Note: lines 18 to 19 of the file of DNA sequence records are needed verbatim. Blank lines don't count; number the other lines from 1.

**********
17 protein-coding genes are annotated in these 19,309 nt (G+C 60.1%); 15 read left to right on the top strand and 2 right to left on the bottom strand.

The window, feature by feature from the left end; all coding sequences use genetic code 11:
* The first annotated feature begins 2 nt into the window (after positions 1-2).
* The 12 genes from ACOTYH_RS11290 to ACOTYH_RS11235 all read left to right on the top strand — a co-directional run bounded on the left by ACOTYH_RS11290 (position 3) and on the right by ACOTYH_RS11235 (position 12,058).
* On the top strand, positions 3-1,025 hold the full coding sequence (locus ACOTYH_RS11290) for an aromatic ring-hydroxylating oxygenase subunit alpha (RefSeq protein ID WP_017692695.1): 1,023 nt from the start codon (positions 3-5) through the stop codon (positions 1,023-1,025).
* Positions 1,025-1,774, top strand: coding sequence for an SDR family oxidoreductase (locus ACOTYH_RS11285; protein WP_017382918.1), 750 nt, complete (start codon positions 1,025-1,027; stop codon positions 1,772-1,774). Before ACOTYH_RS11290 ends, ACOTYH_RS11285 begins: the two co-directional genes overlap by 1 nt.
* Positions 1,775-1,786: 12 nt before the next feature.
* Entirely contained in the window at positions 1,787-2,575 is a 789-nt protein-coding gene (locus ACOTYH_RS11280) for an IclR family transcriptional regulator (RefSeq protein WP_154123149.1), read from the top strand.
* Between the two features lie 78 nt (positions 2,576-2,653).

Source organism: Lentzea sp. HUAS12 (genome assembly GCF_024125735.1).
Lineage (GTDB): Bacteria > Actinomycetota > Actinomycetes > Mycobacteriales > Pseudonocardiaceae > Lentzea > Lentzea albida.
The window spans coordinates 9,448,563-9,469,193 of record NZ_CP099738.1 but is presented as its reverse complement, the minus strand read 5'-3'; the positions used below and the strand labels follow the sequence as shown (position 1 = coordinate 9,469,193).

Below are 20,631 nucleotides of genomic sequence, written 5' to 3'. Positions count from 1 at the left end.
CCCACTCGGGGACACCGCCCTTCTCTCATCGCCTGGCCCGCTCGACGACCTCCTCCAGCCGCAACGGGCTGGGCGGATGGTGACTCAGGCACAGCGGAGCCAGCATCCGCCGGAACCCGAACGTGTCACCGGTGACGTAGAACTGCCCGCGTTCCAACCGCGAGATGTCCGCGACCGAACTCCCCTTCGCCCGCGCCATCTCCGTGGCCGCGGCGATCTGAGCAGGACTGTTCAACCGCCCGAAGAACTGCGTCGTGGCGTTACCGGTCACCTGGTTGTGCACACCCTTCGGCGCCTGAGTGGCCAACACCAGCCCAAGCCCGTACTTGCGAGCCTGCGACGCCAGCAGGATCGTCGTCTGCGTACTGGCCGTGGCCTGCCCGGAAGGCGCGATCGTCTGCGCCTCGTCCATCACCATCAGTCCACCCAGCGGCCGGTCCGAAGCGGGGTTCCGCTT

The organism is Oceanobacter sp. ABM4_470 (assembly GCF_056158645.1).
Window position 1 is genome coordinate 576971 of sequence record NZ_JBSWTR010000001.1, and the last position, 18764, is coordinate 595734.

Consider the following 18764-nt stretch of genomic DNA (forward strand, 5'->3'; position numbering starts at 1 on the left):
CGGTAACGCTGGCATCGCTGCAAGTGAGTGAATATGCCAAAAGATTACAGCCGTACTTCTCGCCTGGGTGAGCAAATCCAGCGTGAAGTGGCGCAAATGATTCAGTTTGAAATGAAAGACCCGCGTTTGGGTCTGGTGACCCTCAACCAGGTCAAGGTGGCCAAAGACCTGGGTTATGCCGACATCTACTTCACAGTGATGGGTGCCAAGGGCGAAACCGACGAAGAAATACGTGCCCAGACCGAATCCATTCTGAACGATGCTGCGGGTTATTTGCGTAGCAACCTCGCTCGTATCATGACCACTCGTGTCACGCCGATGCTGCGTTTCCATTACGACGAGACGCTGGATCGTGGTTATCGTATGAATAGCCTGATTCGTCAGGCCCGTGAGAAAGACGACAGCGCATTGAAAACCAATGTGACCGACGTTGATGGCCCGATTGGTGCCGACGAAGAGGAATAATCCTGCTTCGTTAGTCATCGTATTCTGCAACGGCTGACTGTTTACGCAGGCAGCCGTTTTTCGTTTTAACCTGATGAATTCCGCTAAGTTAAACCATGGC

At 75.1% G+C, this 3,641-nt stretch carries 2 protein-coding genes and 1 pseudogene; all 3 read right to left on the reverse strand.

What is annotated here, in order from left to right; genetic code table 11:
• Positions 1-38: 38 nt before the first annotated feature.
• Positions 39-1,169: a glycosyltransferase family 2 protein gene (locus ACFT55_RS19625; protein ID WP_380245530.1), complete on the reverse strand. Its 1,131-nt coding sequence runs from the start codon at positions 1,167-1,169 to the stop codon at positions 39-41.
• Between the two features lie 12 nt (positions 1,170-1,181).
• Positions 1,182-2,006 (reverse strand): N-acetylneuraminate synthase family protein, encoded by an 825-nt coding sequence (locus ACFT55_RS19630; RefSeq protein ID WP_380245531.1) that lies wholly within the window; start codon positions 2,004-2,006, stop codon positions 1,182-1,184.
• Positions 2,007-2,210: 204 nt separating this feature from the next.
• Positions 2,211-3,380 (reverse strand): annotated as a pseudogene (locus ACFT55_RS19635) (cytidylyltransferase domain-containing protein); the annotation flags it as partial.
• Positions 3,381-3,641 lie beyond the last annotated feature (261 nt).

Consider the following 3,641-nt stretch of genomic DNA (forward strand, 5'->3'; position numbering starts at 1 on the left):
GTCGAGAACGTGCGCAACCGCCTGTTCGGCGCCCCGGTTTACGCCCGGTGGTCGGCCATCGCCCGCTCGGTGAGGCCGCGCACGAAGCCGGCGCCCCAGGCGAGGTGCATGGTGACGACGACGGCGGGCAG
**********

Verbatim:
CGGTAACGCTGGCATCGCTGCAAGTGAGTGAATATGCCAAAAGATTACAGCCGTACTTCTCGCCTGGGTGAGCAAATCCAGCGTGAAGTGGCGCAAATGATTCAGTTTGAAATGAAAGACCCGCGTTTGGGTCTGGTGACCCTCAACCAGGTCAAGGTGGCCAAAGACCTGGGTTATGCCGACATCTACTTCACAGTGATGGGTGCCAAGGGCGAAACCGACGAAGAAATACGTGCCCAGACCGAATCCATTCTGAACGATGCTGCGGGTTATTTGCGTAGCAACCTCGCTCGTATCATGACCACTCGTGTCACGCCGATGCTGCGTTTCCATTACGACGAGACGCTGGATCGTGGTTATCGTATGAATAGCCTGATTCGTCAGGCCCGTGAGAAAGACGACAGCGCATTGAAAACCAATGTGACCGACGTTGATGGCCCGATTGGTGCCGACGAAGAGGAATAATCCTGCTTCGTTAGTCATCGTATTCTGCAACGGCTGACTGTTTACGCAGGCAGCCGTTTTTCGTTTTAACCTGATGAATTCCGCTAAGTTAAACCATGGC

At 75.1% G+C, this 3,641-nt stretch carries 2 protein-coding genes and 1 pseudogene; all 3 read right to left on the reverse strand.